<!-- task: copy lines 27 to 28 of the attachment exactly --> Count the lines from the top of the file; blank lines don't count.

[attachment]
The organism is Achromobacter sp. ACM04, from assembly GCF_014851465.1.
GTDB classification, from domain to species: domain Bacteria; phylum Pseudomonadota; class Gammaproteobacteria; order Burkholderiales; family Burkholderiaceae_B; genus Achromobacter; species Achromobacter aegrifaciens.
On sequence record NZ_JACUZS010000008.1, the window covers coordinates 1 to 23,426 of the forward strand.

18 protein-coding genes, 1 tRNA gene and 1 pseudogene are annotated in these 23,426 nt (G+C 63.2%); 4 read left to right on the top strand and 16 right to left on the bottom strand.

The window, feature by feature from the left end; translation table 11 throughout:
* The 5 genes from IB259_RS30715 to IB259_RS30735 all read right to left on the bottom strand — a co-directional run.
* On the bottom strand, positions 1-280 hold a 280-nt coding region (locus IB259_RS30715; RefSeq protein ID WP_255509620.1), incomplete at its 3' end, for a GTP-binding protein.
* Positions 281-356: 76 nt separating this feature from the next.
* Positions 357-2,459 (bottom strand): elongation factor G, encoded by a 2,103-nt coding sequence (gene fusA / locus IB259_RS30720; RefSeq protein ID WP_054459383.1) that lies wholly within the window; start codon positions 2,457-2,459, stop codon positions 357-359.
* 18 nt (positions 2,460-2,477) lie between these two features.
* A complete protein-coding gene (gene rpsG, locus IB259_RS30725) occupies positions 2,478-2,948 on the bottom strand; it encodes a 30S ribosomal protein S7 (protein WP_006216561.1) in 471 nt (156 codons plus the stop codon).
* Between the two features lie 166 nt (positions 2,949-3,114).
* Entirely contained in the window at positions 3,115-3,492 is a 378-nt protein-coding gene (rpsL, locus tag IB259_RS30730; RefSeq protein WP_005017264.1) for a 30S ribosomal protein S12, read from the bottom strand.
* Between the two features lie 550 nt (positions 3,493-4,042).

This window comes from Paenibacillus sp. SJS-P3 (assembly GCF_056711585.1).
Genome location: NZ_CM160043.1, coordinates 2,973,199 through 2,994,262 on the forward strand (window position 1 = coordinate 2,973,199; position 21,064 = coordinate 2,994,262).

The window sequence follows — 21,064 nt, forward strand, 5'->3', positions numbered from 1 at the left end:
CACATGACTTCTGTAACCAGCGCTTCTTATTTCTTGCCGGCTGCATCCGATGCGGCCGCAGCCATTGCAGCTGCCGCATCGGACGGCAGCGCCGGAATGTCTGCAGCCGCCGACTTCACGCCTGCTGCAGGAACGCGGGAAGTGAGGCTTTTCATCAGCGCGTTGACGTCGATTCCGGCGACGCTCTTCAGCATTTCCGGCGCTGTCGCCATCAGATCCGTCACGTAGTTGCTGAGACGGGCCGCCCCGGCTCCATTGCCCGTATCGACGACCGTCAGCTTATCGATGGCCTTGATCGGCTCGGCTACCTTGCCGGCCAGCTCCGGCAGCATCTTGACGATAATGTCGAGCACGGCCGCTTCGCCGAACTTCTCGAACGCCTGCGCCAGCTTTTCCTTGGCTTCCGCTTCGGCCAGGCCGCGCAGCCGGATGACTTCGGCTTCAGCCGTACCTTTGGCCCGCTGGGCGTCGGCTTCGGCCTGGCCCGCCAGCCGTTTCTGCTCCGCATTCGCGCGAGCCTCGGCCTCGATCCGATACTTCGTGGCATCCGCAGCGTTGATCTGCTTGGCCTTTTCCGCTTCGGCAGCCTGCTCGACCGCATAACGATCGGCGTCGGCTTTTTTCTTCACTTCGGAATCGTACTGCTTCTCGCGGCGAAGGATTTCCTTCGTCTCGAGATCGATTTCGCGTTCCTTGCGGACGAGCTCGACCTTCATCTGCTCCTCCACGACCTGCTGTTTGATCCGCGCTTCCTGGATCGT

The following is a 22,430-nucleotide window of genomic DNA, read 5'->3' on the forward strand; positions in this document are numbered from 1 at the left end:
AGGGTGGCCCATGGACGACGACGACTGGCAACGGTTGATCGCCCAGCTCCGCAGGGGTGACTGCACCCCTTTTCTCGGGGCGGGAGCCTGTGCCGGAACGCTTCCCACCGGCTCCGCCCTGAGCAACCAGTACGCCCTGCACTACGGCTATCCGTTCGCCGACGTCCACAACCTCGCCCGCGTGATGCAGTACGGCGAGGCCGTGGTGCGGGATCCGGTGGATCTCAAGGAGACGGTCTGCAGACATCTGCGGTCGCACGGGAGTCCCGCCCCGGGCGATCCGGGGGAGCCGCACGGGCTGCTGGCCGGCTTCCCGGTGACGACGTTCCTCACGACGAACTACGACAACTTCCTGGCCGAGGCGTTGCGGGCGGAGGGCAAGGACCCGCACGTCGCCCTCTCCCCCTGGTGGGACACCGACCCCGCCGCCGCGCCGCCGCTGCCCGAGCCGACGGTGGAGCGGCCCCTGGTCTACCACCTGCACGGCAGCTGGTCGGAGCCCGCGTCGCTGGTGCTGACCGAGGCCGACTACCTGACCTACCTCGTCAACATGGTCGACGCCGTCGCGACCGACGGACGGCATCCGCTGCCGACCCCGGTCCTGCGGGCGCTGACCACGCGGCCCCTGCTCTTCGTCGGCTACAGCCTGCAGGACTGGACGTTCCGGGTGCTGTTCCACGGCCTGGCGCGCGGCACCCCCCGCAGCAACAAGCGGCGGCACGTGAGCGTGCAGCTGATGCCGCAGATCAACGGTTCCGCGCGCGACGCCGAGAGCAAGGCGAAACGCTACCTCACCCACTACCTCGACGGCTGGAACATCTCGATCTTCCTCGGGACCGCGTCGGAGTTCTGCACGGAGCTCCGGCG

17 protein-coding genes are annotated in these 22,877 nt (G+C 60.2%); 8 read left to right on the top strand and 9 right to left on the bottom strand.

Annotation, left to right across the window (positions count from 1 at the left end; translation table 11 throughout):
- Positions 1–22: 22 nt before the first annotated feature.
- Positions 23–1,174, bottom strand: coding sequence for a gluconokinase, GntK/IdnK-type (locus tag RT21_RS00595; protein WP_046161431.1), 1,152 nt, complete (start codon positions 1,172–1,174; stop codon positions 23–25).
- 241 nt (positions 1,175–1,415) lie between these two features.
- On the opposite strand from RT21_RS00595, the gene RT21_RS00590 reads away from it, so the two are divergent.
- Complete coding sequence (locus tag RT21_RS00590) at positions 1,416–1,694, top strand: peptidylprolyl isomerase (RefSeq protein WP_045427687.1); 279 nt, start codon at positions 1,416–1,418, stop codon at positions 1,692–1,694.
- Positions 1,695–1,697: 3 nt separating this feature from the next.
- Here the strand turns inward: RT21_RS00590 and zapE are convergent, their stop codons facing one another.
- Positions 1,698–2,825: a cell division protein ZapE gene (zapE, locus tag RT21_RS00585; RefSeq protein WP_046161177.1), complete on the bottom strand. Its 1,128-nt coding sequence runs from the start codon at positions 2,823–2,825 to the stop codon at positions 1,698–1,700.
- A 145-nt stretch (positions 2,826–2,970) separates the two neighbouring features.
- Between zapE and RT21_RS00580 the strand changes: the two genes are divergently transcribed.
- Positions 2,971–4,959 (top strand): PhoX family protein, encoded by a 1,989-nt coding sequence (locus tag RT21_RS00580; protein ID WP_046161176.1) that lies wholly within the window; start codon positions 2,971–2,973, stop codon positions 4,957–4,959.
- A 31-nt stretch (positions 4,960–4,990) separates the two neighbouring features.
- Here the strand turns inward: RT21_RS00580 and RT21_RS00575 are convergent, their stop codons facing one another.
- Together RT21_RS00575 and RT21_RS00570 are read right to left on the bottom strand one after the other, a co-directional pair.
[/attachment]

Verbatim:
- Complete coding sequence (locus tag RT21_RS00590) at positions 1,416–1,694, top strand: peptidylprolyl isomerase (RefSeq protein WP_045427687.1); 279 nt, start codon at positions 1,416–1,418, stop codon at positions 1,692–1,694.
- Positions 1,695–1,697: 3 nt separating this feature from the next.